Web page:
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Your Take: CNNSI.com users sound off

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Posted: Friday July 09, 1999 04:12 PM

We asked for feedback on Sports Illustrated's list of our favorite athletes of the 20th century. Here are more of your favorites who didn't make our top 20.

Click here to see other user choices, or here to give us your favorite.

Arthur Ashe. No athlete has had an impact on humanity to the degree that Ashe has. He was the first black male tennis player to win Wimbledon and the U.S. Open. However, more important than his tennis prowess was his impact on society. He stood up for what he believed in and was not afraid of anything -- not even getting arrested, as he was when he stood up for Haitian refugees. He faced the AIDS virus head-on and battled it like the hero he is. The Ashe legacy will live on forever. He is a true sports hero and my alltime favorite.
—Rob Litt, Minneapolis

Here's an argument for Mario Andretti. He is one of those few people whose name is synonymous with his sport. You think of a race driver, you think of Andretti, at least in America. He did it all: Indy 500 winner, Formula One champion, successful NASCAR driver at the Daytona 500. Even as a grandfather he still sought the one prize that had eluded him, the 24 Hours of Le Mans. There has been no successful American driver internationally in the past 20 years, since he took the F/1 championship in 1978. And all he has accomplished has been done with the class and character of a true sporting gentleman, a breed which no longer seems to exist in his sport (and is rare in any other sport).
—Pat, Charleston, W.Va.

Willie Mays. Excelled in every facet of the game and made it seem as though baseball was invented for him. A great joy to watch. If you enjoy baseball you would have to take great pleasure in watching him play.
—Lou Lepin, New York City

Dave Kreig. He quietly snuck onto many of the top 10 career stats lists for quarterbacks. He is the closest thing to a human version of the cartoon character Underdog.
—Paul Dorrance, Kansas City, Mo.

O.J. Simpson. He was a great at avoiding tacklers, and justice.
—Matt, Houston

Wilt Chamberlain. How many rules were changed just for his game, so he would not dominate more than he already did?
—Alex Sokolik, Secret Canyon, Colo.

Mike Schmidt. I think that he was the best fielder of all the great long-ball hitters. He also conducted himself with dignity in an often hostile environment where he was not truly appreciated until much later in his career than he should have been.
—Paul Roberts, Ingleside, Texas

Henry Aaron. He made everything look easy. Could hit for power, average and steal bases. Played practically every game until near the end of his career. His year-by-year statistics were consistently better than Mays, Mantle and Clemente. You could count on him for a .300-plus average, 35-40 homers and 120 RBIs.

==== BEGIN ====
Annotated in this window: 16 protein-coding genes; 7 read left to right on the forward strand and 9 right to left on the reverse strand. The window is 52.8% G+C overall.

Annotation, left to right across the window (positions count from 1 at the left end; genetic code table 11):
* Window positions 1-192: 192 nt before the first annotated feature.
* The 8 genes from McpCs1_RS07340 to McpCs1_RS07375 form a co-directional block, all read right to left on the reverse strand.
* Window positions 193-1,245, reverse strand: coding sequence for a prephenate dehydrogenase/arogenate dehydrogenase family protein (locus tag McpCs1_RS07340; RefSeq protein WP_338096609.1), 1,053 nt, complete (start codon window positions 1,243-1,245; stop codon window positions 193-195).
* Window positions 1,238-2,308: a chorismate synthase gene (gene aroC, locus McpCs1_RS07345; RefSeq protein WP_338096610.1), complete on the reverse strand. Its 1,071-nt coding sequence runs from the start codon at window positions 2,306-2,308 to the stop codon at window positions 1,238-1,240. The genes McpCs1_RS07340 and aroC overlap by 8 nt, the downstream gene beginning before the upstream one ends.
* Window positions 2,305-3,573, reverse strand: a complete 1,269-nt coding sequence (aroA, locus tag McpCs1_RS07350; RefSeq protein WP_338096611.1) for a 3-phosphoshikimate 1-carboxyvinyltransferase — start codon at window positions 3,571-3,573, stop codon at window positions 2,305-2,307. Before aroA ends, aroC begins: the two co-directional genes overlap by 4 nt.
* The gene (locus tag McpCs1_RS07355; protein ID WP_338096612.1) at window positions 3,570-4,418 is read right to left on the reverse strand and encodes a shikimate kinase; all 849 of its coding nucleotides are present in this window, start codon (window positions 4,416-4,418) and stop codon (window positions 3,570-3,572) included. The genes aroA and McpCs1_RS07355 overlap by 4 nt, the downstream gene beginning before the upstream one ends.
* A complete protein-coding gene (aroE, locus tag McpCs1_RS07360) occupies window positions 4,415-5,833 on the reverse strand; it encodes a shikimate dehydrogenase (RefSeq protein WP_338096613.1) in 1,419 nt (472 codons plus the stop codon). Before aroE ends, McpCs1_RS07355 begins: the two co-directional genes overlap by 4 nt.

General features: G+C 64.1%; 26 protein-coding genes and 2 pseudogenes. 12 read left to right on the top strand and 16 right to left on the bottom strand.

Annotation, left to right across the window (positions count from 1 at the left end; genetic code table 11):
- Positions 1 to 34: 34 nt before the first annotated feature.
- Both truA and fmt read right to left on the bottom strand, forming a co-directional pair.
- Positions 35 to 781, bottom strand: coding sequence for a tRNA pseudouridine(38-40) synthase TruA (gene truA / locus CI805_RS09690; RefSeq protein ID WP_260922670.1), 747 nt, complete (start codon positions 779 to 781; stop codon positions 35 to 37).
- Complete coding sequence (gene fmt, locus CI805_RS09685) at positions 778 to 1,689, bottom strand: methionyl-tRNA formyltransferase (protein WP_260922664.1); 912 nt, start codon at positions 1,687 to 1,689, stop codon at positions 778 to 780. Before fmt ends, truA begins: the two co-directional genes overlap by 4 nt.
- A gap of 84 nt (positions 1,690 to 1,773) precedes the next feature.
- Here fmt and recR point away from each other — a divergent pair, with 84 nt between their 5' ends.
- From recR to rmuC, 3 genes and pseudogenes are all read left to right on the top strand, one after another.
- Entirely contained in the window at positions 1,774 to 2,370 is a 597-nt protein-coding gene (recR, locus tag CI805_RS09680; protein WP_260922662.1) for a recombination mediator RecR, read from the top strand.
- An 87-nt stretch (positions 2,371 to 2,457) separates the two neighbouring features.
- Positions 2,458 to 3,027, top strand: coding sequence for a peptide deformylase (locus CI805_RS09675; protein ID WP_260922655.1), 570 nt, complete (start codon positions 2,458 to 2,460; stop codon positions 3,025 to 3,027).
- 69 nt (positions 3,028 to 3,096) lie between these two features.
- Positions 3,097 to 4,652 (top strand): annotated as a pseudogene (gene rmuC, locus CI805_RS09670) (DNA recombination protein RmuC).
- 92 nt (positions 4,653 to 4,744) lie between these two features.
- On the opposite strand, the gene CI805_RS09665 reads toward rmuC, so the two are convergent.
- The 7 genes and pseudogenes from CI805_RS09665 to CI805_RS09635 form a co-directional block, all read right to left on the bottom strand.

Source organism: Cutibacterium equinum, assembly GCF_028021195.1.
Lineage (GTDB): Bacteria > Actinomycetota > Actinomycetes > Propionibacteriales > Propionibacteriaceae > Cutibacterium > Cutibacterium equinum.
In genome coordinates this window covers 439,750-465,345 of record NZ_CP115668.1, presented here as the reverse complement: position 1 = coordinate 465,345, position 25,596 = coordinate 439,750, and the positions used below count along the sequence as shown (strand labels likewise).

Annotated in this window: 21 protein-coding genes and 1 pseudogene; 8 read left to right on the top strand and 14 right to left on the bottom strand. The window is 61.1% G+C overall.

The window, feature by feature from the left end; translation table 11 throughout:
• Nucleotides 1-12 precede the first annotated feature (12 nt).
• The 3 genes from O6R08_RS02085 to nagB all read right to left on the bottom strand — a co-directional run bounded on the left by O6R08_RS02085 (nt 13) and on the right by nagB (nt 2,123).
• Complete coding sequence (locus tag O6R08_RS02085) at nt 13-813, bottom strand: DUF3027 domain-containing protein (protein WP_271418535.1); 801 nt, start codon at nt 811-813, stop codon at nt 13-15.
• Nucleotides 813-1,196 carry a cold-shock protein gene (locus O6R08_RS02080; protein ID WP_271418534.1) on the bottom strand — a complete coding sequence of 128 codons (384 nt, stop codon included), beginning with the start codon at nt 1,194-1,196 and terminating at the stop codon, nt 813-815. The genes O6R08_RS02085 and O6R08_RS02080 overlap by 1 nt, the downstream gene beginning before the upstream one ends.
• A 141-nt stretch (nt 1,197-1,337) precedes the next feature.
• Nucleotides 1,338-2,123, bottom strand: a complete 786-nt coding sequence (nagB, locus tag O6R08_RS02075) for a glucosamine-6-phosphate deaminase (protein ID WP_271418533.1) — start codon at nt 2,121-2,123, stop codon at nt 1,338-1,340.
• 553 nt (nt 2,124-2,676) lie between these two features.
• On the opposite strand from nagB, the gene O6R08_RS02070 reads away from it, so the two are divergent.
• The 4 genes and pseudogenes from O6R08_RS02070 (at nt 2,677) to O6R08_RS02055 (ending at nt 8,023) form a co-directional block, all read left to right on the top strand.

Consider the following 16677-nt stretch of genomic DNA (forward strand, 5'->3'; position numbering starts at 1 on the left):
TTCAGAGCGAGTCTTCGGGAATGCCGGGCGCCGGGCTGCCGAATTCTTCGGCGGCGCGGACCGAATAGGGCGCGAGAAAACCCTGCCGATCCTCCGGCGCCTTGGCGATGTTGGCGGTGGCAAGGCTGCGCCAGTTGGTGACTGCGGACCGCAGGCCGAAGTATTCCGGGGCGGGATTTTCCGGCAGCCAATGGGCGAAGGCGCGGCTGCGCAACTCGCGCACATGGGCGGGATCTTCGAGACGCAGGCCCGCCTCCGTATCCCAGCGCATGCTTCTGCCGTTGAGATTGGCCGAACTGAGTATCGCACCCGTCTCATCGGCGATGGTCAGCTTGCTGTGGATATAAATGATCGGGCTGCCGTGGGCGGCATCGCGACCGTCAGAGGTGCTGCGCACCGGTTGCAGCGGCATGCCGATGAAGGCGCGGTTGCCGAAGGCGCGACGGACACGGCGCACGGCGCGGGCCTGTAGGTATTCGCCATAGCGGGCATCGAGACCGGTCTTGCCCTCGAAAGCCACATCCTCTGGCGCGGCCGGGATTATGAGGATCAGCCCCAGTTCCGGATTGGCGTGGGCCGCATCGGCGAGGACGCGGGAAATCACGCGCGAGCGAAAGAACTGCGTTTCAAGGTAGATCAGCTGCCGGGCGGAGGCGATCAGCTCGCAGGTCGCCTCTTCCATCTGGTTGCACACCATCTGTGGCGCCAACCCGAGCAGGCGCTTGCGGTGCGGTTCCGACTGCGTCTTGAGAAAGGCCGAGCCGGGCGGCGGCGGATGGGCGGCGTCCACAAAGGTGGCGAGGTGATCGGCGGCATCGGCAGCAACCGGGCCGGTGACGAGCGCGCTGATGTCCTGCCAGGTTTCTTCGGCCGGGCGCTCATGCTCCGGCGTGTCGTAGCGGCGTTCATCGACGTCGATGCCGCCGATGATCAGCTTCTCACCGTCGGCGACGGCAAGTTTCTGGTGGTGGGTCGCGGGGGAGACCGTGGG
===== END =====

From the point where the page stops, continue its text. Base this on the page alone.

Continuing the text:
—Larry Shively, Rustburg, Va.

My favorite athlete while growing up was Reggie Jackson. Although, he may not have been the strongest role model, I will never forget being 8 years old and watching him hit three home runs in the '77 series. To me it was the most incredible thing I'd ever seen. I still get goose bumps just writing about it.
—Jose R. Alvarado, San Juan, Puerto Rico

Doug Flutie. A winner wherever he goes! Destroys stereotypes about what athletes can and can't do. Proves that HEART wins!!!
—George Ferro, Somerset, Mass.

My favorite athlete is Lou Gehrig. He was the epitome of "the athlete," never giving up, always giving it his best, always putting forth 100% effort. He has made a lasting impression on my life. Whenever I am in a distance race like the marathon or a century bicycling race and I begin to get tired I think of Lou Gehrig, playing his heart out, unable to understand why his body is failing him, and I become energized and focused on the task of completing the race, giving it my all no matter what pain I feel. That is what an athlete is supposed to do, and that is how Lou Gehrig has inspired me.
—Bill Welcher, Whittier, Calif.

Mookie Wilson. He had a lot of heart on the old ball field. Out of all of the players on the New York Mets' 1986 World Championship team, Mookie deserved that ring more than anyone else, except for Jesse Orosco. Mookie had heart, hustle and grit.
—Brent Rogers, New York City

Steffi Graf. For sustained and renewed excellence throughout a generation of competition. Simply a marvelous, if not always ingratiating, athlete. Some found her demeanor arrogant or diffident, but she is a basically shy person who has lived her life on Centre Court, with a good deal of style and class. And when her body betrayed her -- more times than not in the last few years -- her heart never did. A ferocious competitor. And how about that smile this May at Roland Garros? Incomparable.
—Laurie Schmeling, Bloomington, Ind.

Lance Armstrong. Diagnosed with testicular cancer, he beat the odds and beat the disease. Now cancer-free after two years of treatment, he races again at the top of his sport, winning the Prologue of the 1999 Tour de France. A former World Champion and multiple stage winner in the greatest race in the world.
—Andy Stump, Orlando, Fla.

Florence Griffith Joyner. She was simply the greatest-ever combination of speed, power, grace and beauty. Her performances were Beamonesque, and she repeated them! Then she was taken before her time.
—Don Murphy, Berwyn, Ill.

Emmitt Smith is my favorite athlete of the 20th century. Emmitt has excelled on every level in which he has played, rewriting record books from high school to the pros. Playing in a day and age where athletes are more concerned about getting paid the right amount of money or getting the best endorsements,or playing in the biggest media market, Emmitt has been the ultimate professional on and off the field. His stats are among the greatest of all time.